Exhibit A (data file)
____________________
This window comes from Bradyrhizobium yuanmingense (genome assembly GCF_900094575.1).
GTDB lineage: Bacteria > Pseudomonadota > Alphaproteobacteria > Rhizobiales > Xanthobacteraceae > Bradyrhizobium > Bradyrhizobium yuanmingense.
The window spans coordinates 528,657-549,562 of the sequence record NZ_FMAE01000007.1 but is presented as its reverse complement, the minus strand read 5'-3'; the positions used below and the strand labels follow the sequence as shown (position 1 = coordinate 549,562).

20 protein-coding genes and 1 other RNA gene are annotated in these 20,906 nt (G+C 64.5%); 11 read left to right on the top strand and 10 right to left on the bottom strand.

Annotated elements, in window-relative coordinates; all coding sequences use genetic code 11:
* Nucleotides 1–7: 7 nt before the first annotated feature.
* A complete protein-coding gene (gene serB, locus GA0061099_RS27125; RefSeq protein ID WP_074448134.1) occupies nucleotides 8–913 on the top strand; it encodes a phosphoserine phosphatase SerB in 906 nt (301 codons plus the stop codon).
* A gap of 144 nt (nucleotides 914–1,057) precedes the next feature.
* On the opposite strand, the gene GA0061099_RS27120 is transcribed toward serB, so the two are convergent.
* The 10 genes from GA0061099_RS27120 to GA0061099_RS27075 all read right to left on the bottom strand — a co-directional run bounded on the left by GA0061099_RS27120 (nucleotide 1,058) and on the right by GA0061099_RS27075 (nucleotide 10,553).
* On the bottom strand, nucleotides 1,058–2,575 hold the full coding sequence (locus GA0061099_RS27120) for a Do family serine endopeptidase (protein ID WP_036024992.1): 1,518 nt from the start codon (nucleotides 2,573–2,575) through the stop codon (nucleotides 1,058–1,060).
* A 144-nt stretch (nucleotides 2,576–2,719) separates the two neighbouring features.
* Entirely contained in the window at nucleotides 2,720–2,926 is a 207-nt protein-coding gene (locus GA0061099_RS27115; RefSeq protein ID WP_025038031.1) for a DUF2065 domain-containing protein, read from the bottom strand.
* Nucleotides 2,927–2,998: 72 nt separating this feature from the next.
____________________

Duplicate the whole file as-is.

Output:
This window comes from Bradyrhizobium yuanmingense (genome assembly GCF_900094575.1).
GTDB lineage: Bacteria > Pseudomonadota > Alphaproteobacteria > Rhizobiales > Xanthobacteraceae > Bradyrhizobium > Bradyrhizobium yuanmingense.
The window spans coordinates 528,657-549,562 of the sequence record NZ_FMAE01000007.1 but is presented as its reverse complement, the minus strand read 5'-3'; the positions used below and the strand labels follow the sequence as shown (position 1 = coordinate 549,562).

20 protein-coding genes and 1 other RNA gene are annotated in these 20,906 nt (G+C 64.5%); 11 read left to right on the top strand and 10 right to left on the bottom strand.

Annotated elements, in window-relative coordinates; all coding sequences use genetic code 11:
* Nucleotides 1–7: 7 nt before the first annotated feature.
* A complete protein-coding gene (gene serB, locus GA0061099_RS27125; RefSeq protein ID WP_074448134.1) occupies nucleotides 8–913 on the top strand; it encodes a phosphoserine phosphatase SerB in 906 nt (301 codons plus the stop codon).
* A gap of 144 nt (nucleotides 914–1,057) precedes the next feature.
* On the opposite strand, the gene GA0061099_RS27120 is transcribed toward serB, so the two are convergent.
* The 10 genes from GA0061099_RS27120 to GA0061099_RS27075 all read right to left on the bottom strand — a co-directional run bounded on the left by GA0061099_RS27120 (nucleotide 1,058) and on the right by GA0061099_RS27075 (nucleotide 10,553).
* On the bottom strand, nucleotides 1,058–2,575 hold the full coding sequence (locus GA0061099_RS27120) for a Do family serine endopeptidase (protein ID WP_036024992.1): 1,518 nt from the start codon (nucleotides 2,573–2,575) through the stop codon (nucleotides 1,058–1,060).
* A 144-nt stretch (nucleotides 2,576–2,719) separates the two neighbouring features.
* Entirely contained in the window at nucleotides 2,720–2,926 is a 207-nt protein-coding gene (locus GA0061099_RS27115; RefSeq protein ID WP_025038031.1) for a DUF2065 domain-containing protein, read from the bottom strand.
* Nucleotides 2,927–2,998: 72 nt separating this feature from the next.